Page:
A parliamentary committee has rejected a proposed amendment by Greens MP Adam Bandt to telecommunications consumer protection legislation that would have required the White Pages and Yellow Pages to be made in Australia.
In February, Telstra announced that it wouldin the struggling directory business Sensis with 391 back-of-house and customer-care positions to be outsourced.
Bandt proposed to strengthen the role of the Telecommunications Industry Ombudsman (TIO), so that the Telecommunications Act could be amended so that any work undertaken by Telstra to produce a directory such as the White Pages or the Yellow Pages must be done in Australia. The effect of this amendment would likely significantly impact Telstra's plan to outsource the Sensis jobs to India.
The committee, chaired by Labor Senator Doug Cameron, said it was concerned for local jobs, but the proposed amendments were "inconsistent with the scheme of this Bill", and suggested that they would be better for a stand-alone Bill.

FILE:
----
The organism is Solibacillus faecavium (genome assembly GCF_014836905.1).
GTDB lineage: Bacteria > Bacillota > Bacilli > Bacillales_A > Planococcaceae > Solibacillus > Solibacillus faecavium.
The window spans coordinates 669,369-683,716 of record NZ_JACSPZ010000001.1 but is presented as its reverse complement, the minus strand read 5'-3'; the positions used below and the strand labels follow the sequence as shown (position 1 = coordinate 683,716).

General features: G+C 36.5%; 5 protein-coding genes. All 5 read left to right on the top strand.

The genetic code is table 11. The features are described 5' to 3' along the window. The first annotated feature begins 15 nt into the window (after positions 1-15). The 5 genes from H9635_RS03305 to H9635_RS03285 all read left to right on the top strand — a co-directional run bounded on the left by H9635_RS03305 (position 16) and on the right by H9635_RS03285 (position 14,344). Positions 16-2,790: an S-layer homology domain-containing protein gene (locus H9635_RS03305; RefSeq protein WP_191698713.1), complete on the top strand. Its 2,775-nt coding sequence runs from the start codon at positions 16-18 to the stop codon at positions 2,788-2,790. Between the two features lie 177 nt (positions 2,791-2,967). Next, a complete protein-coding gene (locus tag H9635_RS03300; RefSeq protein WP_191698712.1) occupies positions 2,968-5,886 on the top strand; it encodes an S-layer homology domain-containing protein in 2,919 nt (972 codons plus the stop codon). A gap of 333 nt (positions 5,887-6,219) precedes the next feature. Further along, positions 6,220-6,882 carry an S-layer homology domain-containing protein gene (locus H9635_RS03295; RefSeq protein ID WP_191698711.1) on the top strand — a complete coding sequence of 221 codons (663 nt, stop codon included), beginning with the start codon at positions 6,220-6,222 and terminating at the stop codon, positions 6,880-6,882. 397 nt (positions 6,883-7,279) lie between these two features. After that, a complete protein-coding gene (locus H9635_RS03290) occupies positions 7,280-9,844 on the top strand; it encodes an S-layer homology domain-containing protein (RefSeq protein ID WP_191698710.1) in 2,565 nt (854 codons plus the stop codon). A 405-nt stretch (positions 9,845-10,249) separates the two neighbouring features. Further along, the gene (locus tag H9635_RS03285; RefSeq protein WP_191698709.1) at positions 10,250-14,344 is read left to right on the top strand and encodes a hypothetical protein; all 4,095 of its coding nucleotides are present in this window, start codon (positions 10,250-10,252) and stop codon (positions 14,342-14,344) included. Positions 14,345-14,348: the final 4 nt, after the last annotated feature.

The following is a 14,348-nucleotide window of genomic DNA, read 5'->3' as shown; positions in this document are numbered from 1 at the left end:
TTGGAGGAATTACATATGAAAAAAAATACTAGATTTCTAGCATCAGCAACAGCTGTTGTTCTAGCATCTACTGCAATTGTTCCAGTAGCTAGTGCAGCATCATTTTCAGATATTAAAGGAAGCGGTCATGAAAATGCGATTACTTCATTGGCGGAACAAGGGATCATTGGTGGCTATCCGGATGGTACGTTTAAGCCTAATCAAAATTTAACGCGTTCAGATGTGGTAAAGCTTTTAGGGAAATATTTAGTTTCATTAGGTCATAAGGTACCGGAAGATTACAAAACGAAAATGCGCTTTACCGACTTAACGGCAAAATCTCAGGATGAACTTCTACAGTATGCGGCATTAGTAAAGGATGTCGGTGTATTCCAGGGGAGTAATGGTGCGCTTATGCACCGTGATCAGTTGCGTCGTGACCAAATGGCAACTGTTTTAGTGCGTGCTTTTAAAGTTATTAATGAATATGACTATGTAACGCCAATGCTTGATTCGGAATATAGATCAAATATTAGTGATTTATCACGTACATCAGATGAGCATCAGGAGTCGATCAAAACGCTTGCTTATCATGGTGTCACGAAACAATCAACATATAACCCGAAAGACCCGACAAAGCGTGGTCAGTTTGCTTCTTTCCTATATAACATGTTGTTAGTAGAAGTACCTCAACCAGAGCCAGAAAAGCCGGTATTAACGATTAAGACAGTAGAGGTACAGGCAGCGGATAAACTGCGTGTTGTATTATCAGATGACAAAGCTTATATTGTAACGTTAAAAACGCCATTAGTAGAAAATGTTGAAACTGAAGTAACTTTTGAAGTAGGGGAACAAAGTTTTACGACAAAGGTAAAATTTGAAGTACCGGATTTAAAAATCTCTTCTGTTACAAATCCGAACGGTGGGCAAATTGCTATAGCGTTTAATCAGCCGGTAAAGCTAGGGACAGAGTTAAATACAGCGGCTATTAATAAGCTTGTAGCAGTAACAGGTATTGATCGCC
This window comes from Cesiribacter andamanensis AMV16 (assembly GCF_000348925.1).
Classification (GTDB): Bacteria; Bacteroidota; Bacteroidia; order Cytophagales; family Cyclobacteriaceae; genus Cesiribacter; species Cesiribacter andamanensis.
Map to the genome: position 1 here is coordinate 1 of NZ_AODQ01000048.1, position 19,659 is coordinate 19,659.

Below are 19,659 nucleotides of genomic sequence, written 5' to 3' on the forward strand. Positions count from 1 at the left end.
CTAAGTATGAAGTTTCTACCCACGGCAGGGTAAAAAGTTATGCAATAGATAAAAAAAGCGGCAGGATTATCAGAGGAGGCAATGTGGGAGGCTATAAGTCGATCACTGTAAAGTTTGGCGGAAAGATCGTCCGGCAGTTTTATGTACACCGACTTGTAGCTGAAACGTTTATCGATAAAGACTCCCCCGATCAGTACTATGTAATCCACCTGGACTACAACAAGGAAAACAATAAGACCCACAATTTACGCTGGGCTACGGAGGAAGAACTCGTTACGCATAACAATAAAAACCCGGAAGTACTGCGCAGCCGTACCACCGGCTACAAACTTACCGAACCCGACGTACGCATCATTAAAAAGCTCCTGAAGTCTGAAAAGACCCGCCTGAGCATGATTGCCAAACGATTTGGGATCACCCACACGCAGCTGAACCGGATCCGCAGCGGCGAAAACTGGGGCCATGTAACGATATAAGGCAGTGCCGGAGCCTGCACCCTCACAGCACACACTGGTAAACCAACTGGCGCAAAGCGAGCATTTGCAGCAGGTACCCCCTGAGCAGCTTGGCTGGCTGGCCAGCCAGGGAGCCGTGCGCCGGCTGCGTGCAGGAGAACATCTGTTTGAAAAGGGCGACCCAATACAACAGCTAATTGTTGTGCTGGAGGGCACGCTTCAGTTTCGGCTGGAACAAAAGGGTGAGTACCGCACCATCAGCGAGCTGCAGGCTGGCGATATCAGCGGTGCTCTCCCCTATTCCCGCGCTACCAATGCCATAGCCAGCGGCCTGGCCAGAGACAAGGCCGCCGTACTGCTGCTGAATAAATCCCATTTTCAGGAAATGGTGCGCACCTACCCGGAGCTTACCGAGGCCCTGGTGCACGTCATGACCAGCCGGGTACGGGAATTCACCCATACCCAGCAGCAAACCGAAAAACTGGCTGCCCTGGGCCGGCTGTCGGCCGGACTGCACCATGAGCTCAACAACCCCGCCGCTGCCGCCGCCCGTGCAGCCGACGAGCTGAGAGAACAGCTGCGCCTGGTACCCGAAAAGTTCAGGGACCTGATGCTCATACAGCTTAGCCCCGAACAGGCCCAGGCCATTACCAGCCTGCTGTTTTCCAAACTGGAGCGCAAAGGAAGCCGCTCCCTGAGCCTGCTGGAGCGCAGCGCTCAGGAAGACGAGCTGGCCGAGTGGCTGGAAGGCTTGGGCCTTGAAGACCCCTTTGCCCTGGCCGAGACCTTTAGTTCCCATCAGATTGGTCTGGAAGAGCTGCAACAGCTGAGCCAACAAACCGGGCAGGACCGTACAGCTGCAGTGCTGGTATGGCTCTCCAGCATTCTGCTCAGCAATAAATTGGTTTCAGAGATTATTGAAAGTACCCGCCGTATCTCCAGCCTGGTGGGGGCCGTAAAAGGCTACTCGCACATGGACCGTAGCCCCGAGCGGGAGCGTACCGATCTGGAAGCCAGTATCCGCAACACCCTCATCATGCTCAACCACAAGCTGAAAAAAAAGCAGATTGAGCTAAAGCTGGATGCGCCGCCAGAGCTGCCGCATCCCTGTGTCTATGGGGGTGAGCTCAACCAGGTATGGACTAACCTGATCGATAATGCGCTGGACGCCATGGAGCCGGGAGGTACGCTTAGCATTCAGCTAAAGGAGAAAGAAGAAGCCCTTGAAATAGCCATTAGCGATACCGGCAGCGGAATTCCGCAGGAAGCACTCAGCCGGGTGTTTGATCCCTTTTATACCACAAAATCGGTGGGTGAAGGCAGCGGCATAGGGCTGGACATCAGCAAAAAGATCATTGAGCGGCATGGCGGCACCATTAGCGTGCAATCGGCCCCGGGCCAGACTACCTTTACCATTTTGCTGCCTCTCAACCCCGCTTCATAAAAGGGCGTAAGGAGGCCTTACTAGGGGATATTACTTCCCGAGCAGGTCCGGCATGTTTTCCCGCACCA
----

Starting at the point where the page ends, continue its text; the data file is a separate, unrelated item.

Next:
In response, Greens communications spokesperson Scott Ludlam said that the proposed amendments would not obligate Telstra to keep producing the directory; rather, it would merely seek to maintain the status quo.
"A job in graphic design or in a call centre should be worth as much as a job making a car or digging up ore," he said. "Governments spend billions supporting the latter, yet seem unwilling to extend the same help to those in the services sector.
"The simple move of requiring onshore production would — at no cost to the government — protect hundreds of jobs."
The committee recommended that the legislation be passed after it is amended to state that developers of codes of practice not be required to publish submissions to that code that contain comments or information that is offensive, defamatory, or confidential.